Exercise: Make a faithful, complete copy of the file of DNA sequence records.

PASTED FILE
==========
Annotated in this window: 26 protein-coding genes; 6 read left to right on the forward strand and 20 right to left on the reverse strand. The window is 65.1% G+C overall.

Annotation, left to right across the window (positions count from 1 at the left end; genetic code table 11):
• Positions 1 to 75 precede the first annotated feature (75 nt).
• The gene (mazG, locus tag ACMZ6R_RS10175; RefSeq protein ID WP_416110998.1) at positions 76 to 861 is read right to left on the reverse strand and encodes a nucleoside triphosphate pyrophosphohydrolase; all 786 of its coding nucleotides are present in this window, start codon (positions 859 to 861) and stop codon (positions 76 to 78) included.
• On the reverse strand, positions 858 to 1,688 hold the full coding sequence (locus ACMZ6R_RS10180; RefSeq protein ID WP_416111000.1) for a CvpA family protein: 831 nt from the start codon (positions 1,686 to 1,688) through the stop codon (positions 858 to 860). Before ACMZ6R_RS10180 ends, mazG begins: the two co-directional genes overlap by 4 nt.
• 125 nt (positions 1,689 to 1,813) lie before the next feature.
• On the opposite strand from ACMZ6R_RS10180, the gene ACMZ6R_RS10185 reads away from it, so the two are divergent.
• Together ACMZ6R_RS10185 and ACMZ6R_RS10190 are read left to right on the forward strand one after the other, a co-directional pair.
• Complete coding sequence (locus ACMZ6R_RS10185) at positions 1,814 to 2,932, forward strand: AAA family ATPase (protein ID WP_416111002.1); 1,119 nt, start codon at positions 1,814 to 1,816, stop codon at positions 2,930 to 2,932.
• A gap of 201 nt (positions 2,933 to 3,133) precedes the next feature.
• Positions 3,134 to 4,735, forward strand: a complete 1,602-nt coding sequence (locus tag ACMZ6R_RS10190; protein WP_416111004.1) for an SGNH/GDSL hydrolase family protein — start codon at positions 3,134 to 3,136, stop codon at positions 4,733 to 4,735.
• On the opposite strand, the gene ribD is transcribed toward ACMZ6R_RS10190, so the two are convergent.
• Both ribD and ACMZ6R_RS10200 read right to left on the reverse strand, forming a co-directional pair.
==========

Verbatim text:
Annotated in this window: 26 protein-coding genes; 6 read left to right on the forward strand and 20 right to left on the reverse strand. The window is 65.1% G+C overall.

Annotation, left to right across the window (positions count from 1 at the left end; genetic code table 11):
• Positions 1 to 75 precede the first annotated feature (75 nt).
• The gene (mazG, locus tag ACMZ6R_RS10175; RefSeq protein ID WP_416110998.1) at positions 76 to 861 is read right to left on the reverse strand and encodes a nucleoside triphosphate pyrophosphohydrolase; all 786 of its coding nucleotides are present in this window, start codon (positions 859 to 861) and stop codon (positions 76 to 78) included.
• On the reverse strand, positions 858 to 1,688 hold the full coding sequence (locus ACMZ6R_RS10180; RefSeq protein ID WP_416111000.1) for a CvpA family protein: 831 nt from the start codon (positions 1,686 to 1,688) through the stop codon (positions 858 to 860). Before ACMZ6R_RS10180 ends, mazG begins: the two co-directional genes overlap by 4 nt.
• 125 nt (positions 1,689 to 1,813) lie before the next feature.
• On the opposite strand from ACMZ6R_RS10180, the gene ACMZ6R_RS10185 reads away from it, so the two are divergent.
• Together ACMZ6R_RS10185 and ACMZ6R_RS10190 are read left to right on the forward strand one after the other, a co-directional pair.
• Complete coding sequence (locus ACMZ6R_RS10185) at positions 1,814 to 2,932, forward strand: AAA family ATPase (protein ID WP_416111002.1); 1,119 nt, start codon at positions 1,814 to 1,816, stop codon at positions 2,930 to 2,932.
• A gap of 201 nt (positions 2,933 to 3,133) precedes the next feature.
• Positions 3,134 to 4,735, forward strand: a complete 1,602-nt coding sequence (locus tag ACMZ6R_RS10190; protein WP_416111004.1) for an SGNH/GDSL hydrolase family protein — start codon at positions 3,134 to 3,136, stop codon at positions 4,733 to 4,735.
• On the opposite strand, the gene ribD is transcribed toward ACMZ6R_RS10190, so the two are convergent.
• Both ribD and ACMZ6R_RS10200 read right to left on the reverse strand, forming a co-directional pair.